Alexei Yagudin was introduced to skating at age four and encouraged by his mother, Zoya.
He learned all double jumps before age ten, the five triple jumps before age twelve, and the triple Axel jump before age thirteen. He was first coached by Alexander Mayorov and then introduced to the famous Russian coach Alexei Mishin when Mayorov moved to Sweden in 1992. Yagudin was trained in Mishin's group from 1992 to 1998. In 1994, He began competing internationally. In 1996, he won the World Junior Championships. The well-known rivalry between Yagudin and fellow Russian skater Evgeni Plushenko started when they were both trained in Mishin's group and became more fierce after Yagudin left Mishin's group.
In 1997, Yagudin competed in the World Championships for the first time and won a bronze medal.
In 1998, Yagudin won his first major title at the European Championships leading a Russian sweep of the medals, with Evgeni Plushenko in second and Alexander Abt in third. Later that year, he competed at the 1998 Nagano Winter Olympics fighting a severe case of pneumonia, and finished in 5th place. A month later, he won the World Championships. He became the first Russian from the post-Soviet Russia to win the World title, and being 18 years and 15 days old at the time of winning, he made the second youngest World Champion: 6 days older than Donald McPherson in 1963. About two months after the World Championships, Yagudin left Mishin and turned to the legendary Russian coach Tatiana Tarasova. Tarasova continued to coach him until his retirement in 2003.
During the 1998-1999 season Yagudin continued his success. He won eleven out of the total of thirteen competitions he participated, including defeating Kurt Browning in the World Professional Championships, winning the Grand Prix Final, and winning his second consecutive European title over both Plushenko and the former Olympic champion Alexei Urmanov. At the World Championships he successfully defended his World title defeating Plushenko, which also made his second consecutive World title.
Yagudin struggled at the beginning of the 1999-2000 season. He was first forced to withdraw from the Grand Prix Final due to a knee injury, and then lost to Plushenko at the Russian Nationals and the European Championships. However, he came back to win the World Championships, his third consecutive World title.
Yagudin's 2000-2001 season was marred by injuries and inconsistency. He concentrated on improving his artistic presentation and choreography, and the consistency of his jumps suffered. He lost to Plushenko at the Grand Prix Final, Russian Nationals, and the European Championships. A foot injury sustained shortly before the World Championships led to a disastrous performance in the qualifying round. He was placed only 5th in his group before the short program. However, he came back with a strong performance of the short program The Revolutionary Etude, winning a standing ovation and compliments of 'It was all about heart and guts'. He went on to win the silver medal.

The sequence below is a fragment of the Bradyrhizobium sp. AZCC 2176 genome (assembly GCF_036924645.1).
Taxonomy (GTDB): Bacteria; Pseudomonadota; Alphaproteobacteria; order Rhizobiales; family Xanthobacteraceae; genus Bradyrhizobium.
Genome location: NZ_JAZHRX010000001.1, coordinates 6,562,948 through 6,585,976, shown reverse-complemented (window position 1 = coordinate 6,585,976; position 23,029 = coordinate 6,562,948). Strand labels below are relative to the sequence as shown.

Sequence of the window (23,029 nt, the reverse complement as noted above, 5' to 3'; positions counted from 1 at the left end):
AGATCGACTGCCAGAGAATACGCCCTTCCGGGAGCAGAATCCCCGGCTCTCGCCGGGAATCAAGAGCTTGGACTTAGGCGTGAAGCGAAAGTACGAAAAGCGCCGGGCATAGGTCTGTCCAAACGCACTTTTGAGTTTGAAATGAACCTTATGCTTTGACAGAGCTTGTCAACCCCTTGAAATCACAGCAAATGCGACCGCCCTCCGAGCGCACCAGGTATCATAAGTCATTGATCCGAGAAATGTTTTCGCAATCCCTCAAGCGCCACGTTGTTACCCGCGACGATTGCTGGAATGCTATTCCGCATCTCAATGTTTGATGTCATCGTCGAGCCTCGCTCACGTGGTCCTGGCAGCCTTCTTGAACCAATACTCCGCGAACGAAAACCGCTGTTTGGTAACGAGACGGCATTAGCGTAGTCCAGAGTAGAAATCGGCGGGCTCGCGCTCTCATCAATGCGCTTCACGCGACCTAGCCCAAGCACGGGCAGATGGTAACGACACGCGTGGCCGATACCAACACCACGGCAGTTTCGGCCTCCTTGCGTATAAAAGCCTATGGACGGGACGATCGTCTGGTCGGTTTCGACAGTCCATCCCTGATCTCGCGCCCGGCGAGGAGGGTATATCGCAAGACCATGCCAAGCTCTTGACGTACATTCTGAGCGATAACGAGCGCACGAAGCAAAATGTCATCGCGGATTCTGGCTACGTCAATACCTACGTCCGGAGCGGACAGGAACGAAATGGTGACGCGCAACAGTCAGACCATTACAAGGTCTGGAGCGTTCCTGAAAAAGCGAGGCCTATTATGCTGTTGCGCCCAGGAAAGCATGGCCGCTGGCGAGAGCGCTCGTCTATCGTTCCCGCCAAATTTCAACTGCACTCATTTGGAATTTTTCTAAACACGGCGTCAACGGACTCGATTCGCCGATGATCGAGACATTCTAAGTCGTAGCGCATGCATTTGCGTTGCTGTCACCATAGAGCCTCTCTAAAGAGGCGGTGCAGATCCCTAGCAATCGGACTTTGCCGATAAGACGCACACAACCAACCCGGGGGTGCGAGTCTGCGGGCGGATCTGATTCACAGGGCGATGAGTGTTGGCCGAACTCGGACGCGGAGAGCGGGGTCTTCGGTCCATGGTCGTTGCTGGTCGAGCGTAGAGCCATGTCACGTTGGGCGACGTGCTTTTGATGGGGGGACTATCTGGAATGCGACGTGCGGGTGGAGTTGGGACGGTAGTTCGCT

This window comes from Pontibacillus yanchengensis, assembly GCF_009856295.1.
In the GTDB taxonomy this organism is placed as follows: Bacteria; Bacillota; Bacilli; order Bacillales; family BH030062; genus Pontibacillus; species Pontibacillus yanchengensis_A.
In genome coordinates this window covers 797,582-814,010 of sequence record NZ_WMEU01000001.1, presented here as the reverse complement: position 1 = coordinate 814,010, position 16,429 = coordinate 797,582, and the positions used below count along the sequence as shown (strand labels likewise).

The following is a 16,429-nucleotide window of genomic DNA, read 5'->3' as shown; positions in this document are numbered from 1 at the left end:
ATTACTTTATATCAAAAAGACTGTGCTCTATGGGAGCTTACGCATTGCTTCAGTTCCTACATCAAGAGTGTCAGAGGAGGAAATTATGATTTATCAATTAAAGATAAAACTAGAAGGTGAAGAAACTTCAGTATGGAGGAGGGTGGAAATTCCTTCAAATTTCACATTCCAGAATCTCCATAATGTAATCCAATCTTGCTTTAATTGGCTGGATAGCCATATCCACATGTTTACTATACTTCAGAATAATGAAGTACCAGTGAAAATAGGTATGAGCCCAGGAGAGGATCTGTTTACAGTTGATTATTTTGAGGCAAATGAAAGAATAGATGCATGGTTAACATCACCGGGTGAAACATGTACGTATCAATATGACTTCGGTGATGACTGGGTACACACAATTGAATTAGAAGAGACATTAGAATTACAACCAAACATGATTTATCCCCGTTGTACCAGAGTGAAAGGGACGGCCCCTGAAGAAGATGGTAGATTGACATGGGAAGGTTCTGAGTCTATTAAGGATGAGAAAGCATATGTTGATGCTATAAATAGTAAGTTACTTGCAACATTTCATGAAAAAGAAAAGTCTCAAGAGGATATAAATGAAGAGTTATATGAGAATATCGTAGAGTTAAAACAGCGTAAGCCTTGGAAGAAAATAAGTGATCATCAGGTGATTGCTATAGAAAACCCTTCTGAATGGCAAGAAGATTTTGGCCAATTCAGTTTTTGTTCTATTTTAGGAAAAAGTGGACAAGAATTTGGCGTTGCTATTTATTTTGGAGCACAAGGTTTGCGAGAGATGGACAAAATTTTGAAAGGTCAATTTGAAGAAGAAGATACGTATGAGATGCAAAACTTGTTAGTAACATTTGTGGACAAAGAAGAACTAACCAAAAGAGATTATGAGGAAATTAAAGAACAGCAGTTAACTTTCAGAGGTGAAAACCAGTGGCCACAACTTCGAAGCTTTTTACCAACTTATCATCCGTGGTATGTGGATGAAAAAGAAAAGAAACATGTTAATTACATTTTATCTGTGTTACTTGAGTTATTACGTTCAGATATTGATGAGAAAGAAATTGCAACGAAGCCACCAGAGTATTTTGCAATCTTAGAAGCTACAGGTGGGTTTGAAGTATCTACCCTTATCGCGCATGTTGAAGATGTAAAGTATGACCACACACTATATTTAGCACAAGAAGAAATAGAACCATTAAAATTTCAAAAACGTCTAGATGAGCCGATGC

Yagudin started the 2001-2002 Olympic season with a disappointing showing at the Goodwill Games in September, finishing 3rd. He made changes to his training regimen as a result of this, and then enjoyed the best season in his career. He defeated Plushenko at the Grand Prix Final and regained his European title. At the 2002 Winter Olympics in Salt Lake City, Yagudin won the men's event, receiving first-place votes from every judge throughout the competition. He also received four 6.0 scores for his long program; this the most for an Olympic performance since Jayne Torvill and Christopher Dean had earned perfect marks for their free dance in 1984 and more than any other men's skater in the Olympics. Shortly after the Winter Olympics Yagudin won his fourth World title and received six perfect 6.0s in the short program and another two perfect 6.0s in the free skate, becoming the first skater to receive six perfect marks for the short program, including the first ever perfect mark for required elements. Because the International Skating Union introduced a new scoring system following the 2003 season, these scoring records cannot be equaled or broken.